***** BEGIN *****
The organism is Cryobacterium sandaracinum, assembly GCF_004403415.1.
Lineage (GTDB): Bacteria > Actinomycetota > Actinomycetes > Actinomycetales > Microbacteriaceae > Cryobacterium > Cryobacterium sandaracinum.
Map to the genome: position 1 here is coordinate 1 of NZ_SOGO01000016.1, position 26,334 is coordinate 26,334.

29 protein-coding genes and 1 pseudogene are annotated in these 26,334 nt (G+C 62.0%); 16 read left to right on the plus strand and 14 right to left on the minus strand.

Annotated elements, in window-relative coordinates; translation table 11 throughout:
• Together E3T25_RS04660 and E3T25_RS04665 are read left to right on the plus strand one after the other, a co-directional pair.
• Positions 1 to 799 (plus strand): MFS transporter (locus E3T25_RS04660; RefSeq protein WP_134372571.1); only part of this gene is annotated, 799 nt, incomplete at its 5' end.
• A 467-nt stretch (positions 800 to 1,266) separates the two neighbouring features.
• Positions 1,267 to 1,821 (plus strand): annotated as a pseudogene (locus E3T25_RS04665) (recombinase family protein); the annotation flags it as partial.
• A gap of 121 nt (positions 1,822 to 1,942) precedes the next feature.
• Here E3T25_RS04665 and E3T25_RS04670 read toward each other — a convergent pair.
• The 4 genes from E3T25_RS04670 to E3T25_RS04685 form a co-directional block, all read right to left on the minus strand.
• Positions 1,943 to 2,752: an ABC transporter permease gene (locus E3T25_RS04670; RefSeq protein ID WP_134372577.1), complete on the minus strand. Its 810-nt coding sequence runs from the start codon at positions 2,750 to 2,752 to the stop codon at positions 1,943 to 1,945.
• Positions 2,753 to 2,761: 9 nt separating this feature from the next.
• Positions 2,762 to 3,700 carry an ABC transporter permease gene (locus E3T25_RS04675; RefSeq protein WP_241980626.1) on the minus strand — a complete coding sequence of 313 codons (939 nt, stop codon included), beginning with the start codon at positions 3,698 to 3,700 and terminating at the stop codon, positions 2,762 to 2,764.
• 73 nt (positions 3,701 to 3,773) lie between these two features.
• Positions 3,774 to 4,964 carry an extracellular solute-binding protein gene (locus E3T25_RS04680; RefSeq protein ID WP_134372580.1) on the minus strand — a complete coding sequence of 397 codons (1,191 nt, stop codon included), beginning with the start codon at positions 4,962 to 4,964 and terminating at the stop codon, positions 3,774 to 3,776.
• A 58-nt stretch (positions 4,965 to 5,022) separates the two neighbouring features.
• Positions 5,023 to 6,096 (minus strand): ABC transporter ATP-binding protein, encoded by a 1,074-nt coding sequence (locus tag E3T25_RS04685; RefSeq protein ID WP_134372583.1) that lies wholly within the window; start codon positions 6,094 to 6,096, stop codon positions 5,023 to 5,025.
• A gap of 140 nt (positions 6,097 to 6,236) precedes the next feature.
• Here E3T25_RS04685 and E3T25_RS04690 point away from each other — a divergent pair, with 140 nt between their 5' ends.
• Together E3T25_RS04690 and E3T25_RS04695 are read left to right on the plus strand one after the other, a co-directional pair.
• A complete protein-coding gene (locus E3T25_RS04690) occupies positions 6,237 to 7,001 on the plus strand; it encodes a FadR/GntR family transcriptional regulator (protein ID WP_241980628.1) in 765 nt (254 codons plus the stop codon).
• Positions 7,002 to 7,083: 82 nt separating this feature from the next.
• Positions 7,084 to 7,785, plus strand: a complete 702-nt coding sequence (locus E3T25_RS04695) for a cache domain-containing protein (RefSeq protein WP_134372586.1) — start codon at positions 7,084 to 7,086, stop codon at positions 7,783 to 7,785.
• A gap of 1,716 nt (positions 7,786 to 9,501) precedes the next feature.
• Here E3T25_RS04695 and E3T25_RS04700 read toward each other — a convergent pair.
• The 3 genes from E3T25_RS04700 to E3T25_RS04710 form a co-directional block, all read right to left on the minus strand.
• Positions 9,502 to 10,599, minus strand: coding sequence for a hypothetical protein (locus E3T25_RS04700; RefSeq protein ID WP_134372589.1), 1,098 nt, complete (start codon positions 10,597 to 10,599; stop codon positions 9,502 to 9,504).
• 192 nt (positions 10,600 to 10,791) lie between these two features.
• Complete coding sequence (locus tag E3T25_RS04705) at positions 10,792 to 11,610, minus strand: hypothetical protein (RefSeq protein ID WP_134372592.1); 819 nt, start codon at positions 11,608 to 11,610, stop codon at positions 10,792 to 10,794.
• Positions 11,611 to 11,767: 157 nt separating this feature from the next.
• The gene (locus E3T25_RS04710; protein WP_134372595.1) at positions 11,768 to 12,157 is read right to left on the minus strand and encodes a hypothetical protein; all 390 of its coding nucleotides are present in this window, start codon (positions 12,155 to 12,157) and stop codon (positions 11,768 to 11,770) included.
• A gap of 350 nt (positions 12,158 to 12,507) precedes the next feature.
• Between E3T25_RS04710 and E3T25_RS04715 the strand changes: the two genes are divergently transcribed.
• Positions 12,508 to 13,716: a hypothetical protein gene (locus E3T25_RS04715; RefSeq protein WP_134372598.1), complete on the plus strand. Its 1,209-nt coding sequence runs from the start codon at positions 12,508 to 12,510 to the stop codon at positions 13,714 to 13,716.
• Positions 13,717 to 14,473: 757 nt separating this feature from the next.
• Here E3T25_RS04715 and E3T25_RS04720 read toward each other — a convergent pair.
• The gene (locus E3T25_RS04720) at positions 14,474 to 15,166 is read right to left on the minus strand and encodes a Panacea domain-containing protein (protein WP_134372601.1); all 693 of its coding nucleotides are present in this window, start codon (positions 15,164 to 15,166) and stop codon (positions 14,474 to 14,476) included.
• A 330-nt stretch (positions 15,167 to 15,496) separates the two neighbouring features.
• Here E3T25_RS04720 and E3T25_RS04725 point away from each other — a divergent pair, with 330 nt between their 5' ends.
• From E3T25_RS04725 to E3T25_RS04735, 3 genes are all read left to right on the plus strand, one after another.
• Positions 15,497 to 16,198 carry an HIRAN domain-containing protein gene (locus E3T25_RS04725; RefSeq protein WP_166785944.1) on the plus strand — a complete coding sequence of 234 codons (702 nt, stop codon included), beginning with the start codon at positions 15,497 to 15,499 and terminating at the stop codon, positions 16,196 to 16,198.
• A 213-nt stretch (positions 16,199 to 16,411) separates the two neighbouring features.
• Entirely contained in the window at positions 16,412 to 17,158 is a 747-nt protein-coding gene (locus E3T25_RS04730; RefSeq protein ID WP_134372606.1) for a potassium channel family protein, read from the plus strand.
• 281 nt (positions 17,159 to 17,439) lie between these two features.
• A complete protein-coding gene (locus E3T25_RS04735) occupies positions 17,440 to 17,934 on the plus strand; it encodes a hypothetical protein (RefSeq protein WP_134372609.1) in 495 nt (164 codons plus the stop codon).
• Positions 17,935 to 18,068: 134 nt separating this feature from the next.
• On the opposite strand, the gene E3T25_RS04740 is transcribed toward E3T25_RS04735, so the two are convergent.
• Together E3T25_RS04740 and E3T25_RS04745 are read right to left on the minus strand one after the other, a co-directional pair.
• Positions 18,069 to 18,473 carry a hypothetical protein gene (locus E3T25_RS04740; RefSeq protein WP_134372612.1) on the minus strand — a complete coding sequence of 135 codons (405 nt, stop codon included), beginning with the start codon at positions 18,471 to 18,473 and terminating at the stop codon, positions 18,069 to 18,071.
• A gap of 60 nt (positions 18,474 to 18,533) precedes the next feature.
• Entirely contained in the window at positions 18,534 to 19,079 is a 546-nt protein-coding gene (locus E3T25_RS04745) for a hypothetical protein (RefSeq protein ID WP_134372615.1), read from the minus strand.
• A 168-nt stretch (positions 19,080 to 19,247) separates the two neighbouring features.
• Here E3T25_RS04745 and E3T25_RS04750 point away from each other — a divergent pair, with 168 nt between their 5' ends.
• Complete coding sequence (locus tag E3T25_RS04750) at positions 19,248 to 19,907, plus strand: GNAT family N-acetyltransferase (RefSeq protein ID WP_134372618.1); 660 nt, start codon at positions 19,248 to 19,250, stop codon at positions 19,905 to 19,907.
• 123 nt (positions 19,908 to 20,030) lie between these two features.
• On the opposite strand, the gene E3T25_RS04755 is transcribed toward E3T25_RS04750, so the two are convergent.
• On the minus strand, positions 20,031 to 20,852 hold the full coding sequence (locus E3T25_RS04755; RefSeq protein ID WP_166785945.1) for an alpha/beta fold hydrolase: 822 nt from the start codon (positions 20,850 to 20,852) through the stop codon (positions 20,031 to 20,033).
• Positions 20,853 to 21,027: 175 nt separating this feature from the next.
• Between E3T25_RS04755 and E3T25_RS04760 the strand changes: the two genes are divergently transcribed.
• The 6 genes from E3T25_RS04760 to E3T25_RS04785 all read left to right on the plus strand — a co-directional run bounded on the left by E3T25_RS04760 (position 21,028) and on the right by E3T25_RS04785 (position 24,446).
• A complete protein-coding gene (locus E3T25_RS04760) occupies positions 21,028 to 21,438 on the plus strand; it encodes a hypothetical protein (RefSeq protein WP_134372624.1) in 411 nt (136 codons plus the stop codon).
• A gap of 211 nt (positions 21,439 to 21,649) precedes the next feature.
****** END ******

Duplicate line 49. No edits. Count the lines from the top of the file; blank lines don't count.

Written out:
• On the opposite strand, the gene E3T25_RS04740 is transcribed toward E3T25_RS04735, so the two are convergent.